Tuesday, September 30, 2014

Ben’s Best Kosher Deli

Ben’s Best and I have an odd relationship.  Since I moved back to Forest Hills, I’ve eaten their food three times – twice in one month about 2 years ago, and then I got so mad, but not at them, that I gave up firmly for the past two years.  I finally decided to give it another go right before I left for Peru, but am going to include all of the pictures. 

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The first time I walked in was on a rainy day after work.  I was tired and hungry, but I got off the bus one stop early, close to Ben’s, and decided to pop in and walk home with the food.  I’d been passing by Ben’s every day on the bus home and wondering about it; Google searches for food in Forest Hills had turned it up a few times (and at some point, it even showed up on Serious Eats).  After perusing the menu for a bit, I asked about delivery, which wasn’t free – the charge was something like $5, outrageous!  I finally settled on ordering a platter of some sort, which included potato salad, cole slaw, pickles, mustard,

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four slices of rye bread, and whatever meats I chose.  Stupidly, two years ago, I didn’t take a picture of the meats (but I managed to take a picture of the lid of the soup – which I won’t share here!), so I can’t tell you what I had (undoubtedly corned beef or pastrami), but I do recall there was enough to make two good-sized sandwiches, and I ate this happily for several meals.  The soup was chicken noodle, which I know I liked a lot because:

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On my next visit, when I actually stayed to eat, I ordered it again.  I remember distinctly thinking to myself that there was a certain taste to soups I’ve had from kosher delis that I really enjoy – a certain clear sweetness that shines through.  I really appreciated that they chopped some fresh dill to sprinkle on top while I ate in the restaurant.  Something I didn’t appreciate was the waitress, who I am positive meant well! but it was not appreciated nonetheless, hovering over me and asking me 5 million questions about me taking pictures of the food.  She kept asking me and then mumbling “That’s so weeeeeeeeeird! I’ve never heard of that before, people taking pictures of their food!”  It didn’t help that the place was empty, but she just kept talking to me as I ate – or tried to eat – and I became more and more uncomfortable.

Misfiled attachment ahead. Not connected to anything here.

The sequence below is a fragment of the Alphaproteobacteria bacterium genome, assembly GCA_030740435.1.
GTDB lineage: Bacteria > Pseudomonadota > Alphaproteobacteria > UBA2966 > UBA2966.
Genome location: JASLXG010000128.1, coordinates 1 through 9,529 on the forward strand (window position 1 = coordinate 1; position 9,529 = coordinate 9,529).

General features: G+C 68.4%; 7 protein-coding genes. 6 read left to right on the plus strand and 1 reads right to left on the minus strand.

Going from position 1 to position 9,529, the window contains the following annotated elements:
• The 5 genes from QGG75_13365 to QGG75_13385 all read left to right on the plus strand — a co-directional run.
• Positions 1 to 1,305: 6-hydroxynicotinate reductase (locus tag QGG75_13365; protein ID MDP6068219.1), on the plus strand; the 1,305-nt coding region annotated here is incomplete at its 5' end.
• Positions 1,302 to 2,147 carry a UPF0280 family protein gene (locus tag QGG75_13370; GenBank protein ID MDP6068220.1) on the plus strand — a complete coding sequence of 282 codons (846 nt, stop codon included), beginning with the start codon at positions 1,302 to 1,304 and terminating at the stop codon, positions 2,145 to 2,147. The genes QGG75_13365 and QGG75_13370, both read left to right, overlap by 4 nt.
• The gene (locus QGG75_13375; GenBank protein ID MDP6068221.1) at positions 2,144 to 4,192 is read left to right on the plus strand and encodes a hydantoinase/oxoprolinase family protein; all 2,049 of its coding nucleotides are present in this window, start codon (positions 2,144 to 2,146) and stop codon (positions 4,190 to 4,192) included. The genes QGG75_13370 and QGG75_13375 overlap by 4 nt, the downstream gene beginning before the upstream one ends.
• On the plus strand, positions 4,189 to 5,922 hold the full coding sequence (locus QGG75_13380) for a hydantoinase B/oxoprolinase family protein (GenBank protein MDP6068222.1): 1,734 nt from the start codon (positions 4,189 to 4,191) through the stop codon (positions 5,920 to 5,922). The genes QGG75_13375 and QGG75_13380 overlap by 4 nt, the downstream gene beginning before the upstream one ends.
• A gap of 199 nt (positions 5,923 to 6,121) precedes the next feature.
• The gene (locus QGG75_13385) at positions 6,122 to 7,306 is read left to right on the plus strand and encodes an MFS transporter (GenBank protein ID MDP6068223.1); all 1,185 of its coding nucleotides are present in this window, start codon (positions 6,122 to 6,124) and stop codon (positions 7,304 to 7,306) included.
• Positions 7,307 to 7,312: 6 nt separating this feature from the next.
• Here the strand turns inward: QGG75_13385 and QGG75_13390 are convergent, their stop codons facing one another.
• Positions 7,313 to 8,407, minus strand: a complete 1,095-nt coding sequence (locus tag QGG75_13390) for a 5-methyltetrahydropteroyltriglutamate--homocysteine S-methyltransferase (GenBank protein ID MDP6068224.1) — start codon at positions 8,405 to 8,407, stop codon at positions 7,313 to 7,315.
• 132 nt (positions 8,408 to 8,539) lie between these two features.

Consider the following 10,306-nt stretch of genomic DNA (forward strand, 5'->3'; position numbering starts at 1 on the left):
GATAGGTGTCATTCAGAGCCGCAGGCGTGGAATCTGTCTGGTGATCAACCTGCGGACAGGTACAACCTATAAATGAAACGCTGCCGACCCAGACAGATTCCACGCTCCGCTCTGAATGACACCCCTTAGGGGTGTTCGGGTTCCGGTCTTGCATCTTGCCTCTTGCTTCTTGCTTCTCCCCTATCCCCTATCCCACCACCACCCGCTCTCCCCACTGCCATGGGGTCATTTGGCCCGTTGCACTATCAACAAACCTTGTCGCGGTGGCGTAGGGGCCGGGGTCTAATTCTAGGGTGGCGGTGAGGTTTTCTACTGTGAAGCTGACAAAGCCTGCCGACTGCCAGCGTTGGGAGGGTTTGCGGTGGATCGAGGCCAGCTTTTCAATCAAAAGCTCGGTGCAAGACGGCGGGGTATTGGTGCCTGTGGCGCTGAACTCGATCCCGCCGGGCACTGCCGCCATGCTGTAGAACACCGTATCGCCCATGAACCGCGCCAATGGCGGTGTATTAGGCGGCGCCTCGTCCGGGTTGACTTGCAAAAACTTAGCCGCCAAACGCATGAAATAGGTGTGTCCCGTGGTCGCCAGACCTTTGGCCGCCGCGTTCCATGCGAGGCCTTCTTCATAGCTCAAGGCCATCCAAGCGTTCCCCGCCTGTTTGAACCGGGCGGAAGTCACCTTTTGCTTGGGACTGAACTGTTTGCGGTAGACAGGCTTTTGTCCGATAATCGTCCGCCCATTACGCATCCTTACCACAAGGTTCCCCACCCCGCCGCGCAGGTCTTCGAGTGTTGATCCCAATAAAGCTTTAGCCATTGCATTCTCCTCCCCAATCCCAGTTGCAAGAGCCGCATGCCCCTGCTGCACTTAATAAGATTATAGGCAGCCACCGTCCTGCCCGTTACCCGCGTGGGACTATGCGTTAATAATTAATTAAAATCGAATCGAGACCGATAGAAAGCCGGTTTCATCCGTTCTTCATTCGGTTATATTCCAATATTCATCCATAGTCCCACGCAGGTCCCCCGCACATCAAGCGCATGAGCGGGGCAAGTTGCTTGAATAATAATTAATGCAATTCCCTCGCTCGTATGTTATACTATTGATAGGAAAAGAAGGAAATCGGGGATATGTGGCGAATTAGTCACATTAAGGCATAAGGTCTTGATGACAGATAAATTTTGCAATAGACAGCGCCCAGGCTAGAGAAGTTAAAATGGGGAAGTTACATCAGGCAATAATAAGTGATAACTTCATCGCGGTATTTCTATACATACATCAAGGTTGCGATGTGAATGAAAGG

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Standard pickles and cole slaw – tasty enough, but not really amazing like I’ve had some cole slaw. 

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The menu lists their fried chicken as famous!  And sometimes I just get a hankering for fried chicken once I see it on the menu.  This was one of those times. 

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A giant basket of fried chicken!  It was piping hot, and I remember taking one piece – maybe the drumstick – and just nomming away on it.  It was juicy, but not seasoned enough, a dash of salt would have helped matters quite a bit.  But with the waitress hovering over me so much, I decided I would go home and finish my meal in peace, so I asked for her to wrap things up.  I took the rest to go. 

This is where things turn squicky. 

As I walked the 10 minutes along Queens Boulevard (ie, a very large, busy HUGE avenue, for those not familiar) towards my apartment, lost in my thoughts, I was approached by an older man who looked normal.  I mean, he was clean, not scruffy or homeless-looking, and I thought he just wanted directions.  I live in a good neighborhood – there’s no question about that – and there was no reason for me to be alarmed.  He looked like your grandfather.  So I paused and he asked me if I had any money so he could buy something to eat. 

I’m not ashamed to admit that I do not give money to people on the street (it’s a very rare occasion that I do, in any case).  But he asked me for money for food.  I had about $15 dollars worth of food in my hand.  I guess I was feeling generous, or sympathetic, or something.  So I handed over my dinner and told him there was fried chicken in there, I hadn’t touched it, enjoy.  He tried to give it back to me, asking me what I would eat, and I said I would think of something, to not worry about it.  I walked away, feeling kind of good about myself, feeling pretty, well, generous, because that’s not really my personality type – I’m generous, but not with strangers.  Not like that.